This tab-delimited file contains the data used in the paper. It consists of all patents with an insutitutional assignee granted during the first week of January, 2003, and all patents they cite granted after January 1, 1976. The citing patents appear mutliple times, once for each citation they make.

The columnns of the files are: 
 
Citing number Number of the citing patent.
Cited number Number of the cited patent.
Added by examiner Equals 1 if the examiner added the citation, 0 otherwise
Cited noninstitutional Equals 1 if the assignee of the cited patent is a company, university, or government entity, 0 if the assignee is a private individual or no assignee other than the inventor is given. 
Self-citation Equals 1 if the citation is to a patent with the same assignee. 
*Citing file date Filing date of citing patent.
*Citing issue date Issue date of citing patent.
*Citing assignee name In the case of multiple assignees, the first-named assignee was used. Where possible, the file name was converted to the preferred format given in the NBER patent files. This variable needs further manual cleaning before it can be used reliably.
*Citing assignee city The city of the assignee as given in the patent. I did not use this variable in the paper, so it has not been cleaned up. Some place names are missing, and foreign place names (especially Taiwanese) have all sorts of variants of spelling. This variable needs  further manual cleaning before it can be used reliably.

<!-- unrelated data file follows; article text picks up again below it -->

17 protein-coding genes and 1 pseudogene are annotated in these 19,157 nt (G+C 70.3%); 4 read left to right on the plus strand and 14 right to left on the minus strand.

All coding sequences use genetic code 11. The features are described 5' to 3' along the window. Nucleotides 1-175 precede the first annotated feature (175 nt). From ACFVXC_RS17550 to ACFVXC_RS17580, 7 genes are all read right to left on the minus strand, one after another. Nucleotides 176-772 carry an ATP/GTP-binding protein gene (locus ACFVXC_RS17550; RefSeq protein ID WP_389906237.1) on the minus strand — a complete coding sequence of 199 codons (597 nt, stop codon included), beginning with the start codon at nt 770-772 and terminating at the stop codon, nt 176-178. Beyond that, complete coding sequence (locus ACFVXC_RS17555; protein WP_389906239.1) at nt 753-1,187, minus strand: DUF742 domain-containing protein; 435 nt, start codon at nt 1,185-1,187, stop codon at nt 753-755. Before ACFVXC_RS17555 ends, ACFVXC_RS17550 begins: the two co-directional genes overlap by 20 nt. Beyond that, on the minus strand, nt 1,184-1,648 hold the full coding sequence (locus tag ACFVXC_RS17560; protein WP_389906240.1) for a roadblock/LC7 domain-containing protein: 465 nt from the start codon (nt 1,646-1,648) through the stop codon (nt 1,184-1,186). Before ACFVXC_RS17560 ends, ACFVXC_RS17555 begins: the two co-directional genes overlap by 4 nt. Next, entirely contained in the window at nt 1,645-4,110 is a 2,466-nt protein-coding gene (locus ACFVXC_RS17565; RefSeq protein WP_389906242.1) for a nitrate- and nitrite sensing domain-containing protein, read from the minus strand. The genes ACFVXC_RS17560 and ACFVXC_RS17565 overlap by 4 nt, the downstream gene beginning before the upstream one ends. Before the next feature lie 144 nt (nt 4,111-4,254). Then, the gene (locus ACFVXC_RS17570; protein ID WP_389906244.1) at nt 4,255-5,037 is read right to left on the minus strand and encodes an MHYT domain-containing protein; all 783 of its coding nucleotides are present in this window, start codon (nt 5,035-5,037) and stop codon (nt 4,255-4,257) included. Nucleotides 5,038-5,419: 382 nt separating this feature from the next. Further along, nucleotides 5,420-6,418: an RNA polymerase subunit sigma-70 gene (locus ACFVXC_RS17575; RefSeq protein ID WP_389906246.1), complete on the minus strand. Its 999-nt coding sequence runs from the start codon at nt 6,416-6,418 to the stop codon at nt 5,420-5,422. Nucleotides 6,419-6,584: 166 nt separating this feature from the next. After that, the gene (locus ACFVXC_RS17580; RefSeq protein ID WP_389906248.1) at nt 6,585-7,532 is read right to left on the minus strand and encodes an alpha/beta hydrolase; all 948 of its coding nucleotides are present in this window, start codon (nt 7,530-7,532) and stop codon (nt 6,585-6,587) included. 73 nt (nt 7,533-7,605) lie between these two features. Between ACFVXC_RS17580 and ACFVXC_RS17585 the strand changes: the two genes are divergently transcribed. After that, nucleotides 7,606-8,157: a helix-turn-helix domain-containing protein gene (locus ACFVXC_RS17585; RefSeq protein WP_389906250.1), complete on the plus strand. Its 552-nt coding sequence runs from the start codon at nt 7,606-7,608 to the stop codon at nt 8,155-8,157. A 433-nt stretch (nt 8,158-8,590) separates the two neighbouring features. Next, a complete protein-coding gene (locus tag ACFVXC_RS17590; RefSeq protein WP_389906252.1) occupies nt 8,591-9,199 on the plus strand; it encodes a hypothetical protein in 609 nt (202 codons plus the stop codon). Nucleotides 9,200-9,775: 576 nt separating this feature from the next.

*Citing assignee state The state of the assignee as given in the patent. I did not use this variable in the paper, so it has not been cleaned up. In particular, the state code often confounds countries and US states. For example, DE is Delaware and Germany, CA is California and Canada. It is tedious to clean these up by hand, but it can be done. While the html version of the patent on the USPTO web site does not clarify, the image file does. Until 2001, for example, the patent image shows "Calif." and "Canada" while the html file uses "CA" for both. After January 2001, the image gives "CA (US)" and "CA" for the state and county resp[ectively. This variable needs  further manual cleaning before it can be used reliably.
*Citing first inventor city The city of residence of the first-named inventor. Please note that this variable has not been cleaned up for foreign locations. Foreign place names (especially Taiwanese) have all sorts of variants of spelling, and often other parts of a mailing address are still included.
*Citing first inventor state The state of residence of the first-named inventor. Noted as "Foreign" if non-US.
*Citing first inventor county The county of residence of the first-named inventor. Noted as "Foreign" if non-US. See notes to correlation file above.
*Citing first inventor msa The MSA of residence of the first-named inventor. Noted as "Foreign" if non-US. See notes to correlation file above.
*Citing first inventor cmsa The CMSA of residence of the first-named inventor. Noted as "Foreign" if non-US. See notes to correlation file above.
*Citing first inventor country The country of residence of the first-named inventor. 
*Citing examiner The name of the primary examiner.
*Citing US class The primary US classification code.
*Citing Int class

The International classification code. Where more than one code is given in the patent, the first-listed is given here

*  All fields with an asterisk are then repeated in the same order for the cited patent